Evaluating the Effectiveness of an Armoured Brigade Staff
2014 (English)In: Assessing Command and Control Effectiveness: Dealing with a changing world / [ed] Peter Berggren, Staffan Nählinder, Erland Svensson, London: Ashgate, 2014, 141-160 p.Chapter in book (Other academic)
The purpose with this chapter is to present a study of the effectiveness of an Armoured Brigade Headquarters (HQ) in some specific respects. Important issues were (1) how is the HQ Staff dimensioned in relation to its tasks, (2) how does the three staff processes work (Planning, Execution and Coordination / Decision) and (3) how well does the HQ’s Standard Operating Procedure (SOP) and Battle Rhythm function in the light of the HQ’s organization and work processes? The study was designed as a survey study and was based on the following four instruments: (1) Military Command Team Effectiveness Instrument (CTEF 2.0; Essence, Vogelaar, Baranski, Berggren, Van Buskirk, Goodwin & Myller, 2008); (2) Measurement of workload according to the Borg scale (Borg, 1998); (3) Subjective assessments of quality of the Brigade HQ’s orders and reports, and (4) verification that the Brigade HQ followed it’s Standard Operating Procedure. Fifty-four staff members of an Armoured Brigade HQ volunteered as participants. In the study, the HQ was challenged with a peace support / peace keeping operation exercise.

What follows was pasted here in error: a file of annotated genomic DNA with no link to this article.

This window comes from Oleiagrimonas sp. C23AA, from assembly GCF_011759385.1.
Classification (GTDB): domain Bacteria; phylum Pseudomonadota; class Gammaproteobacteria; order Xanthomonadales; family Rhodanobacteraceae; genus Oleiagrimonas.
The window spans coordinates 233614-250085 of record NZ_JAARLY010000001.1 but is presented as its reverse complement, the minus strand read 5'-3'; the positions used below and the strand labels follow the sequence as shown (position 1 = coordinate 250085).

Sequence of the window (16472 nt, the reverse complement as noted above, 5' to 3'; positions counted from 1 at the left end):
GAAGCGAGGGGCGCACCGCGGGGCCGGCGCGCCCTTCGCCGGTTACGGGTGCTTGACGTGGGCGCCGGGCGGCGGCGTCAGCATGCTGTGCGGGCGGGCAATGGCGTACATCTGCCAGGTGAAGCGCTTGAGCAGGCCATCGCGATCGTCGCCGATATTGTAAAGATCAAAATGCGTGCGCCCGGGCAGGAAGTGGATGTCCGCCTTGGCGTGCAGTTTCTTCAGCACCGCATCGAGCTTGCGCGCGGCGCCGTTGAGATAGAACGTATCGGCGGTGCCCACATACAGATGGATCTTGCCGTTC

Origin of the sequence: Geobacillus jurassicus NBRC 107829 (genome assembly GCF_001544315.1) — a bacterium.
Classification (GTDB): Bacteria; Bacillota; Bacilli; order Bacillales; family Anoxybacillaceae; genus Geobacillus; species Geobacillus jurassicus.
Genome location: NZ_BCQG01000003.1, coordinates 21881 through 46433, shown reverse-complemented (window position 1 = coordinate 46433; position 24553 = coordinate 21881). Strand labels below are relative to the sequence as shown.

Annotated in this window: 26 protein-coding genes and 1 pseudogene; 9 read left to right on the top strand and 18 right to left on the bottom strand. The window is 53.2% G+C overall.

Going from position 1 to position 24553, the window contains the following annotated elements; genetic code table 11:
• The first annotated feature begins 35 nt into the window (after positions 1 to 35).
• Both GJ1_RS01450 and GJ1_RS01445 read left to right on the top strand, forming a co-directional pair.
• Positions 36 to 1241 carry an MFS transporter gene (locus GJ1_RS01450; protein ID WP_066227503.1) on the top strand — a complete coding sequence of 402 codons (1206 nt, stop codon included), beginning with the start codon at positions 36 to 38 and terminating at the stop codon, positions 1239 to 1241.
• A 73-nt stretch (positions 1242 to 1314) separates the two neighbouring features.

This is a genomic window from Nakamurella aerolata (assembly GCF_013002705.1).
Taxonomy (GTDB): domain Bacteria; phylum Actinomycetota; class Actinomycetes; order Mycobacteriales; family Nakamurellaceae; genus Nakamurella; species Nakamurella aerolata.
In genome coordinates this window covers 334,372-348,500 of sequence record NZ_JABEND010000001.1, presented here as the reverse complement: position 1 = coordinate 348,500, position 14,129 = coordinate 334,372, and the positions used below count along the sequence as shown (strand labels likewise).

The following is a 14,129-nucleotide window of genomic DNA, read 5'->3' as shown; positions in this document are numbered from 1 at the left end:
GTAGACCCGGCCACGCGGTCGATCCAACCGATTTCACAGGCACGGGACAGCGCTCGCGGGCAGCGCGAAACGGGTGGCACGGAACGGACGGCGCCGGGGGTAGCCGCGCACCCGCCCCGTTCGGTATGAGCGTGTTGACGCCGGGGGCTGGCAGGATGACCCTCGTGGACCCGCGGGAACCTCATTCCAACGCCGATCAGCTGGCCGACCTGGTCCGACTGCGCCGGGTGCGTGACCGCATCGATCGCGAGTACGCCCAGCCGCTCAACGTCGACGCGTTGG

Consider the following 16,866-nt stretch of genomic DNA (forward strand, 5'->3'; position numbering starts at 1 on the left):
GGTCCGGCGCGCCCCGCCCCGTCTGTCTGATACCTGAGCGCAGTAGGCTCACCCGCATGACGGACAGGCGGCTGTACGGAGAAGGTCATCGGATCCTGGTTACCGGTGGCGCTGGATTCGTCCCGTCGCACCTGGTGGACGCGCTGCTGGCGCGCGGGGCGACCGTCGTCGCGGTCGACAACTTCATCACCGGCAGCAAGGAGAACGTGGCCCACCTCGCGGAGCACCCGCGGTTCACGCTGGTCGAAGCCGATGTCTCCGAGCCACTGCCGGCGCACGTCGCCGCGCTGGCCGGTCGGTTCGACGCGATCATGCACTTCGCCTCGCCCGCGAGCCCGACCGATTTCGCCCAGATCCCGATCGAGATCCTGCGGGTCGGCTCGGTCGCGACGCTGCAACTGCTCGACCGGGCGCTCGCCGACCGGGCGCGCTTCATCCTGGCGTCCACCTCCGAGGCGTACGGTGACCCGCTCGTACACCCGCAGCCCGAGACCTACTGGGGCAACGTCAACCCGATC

The overall result regarding the CTEF and quality measurements on orders and reports indicate that the HQ worked well during the entire exercise and that the SOP and Battle Rhythm worked rather well. However, through the CTEF, four problem areas were identified. These areas regarded (1) the level of uncertainty in the mission, (2) the high complexity of the task, (3) the perceived instability of the objectives that were supposed to be attained in the mission environment, and (4) a high level of workload in some staff sections. Three of these areas are not under the control of the Brigade HQ (high level of uncertainty, high task complexity and unstable objectives of the operation). However, the fourth area, workload, could be influenced. Some staff sections seem to be undermanned in the current organization and that problem needs to be handled, by increasing some staff sections or by moving some duties to other sections.
Place, publisher, year, edition, pages
London: Ashgate, 2014. 141-160 p.
Command team effectiveness, CTEF
IdentifiersURN: urn:nbn:se:liu:diva-117719ISBN: 978-1-4724-3694-8OAI: oai:DiVA.org:liu-117719DiVA: diva2:810493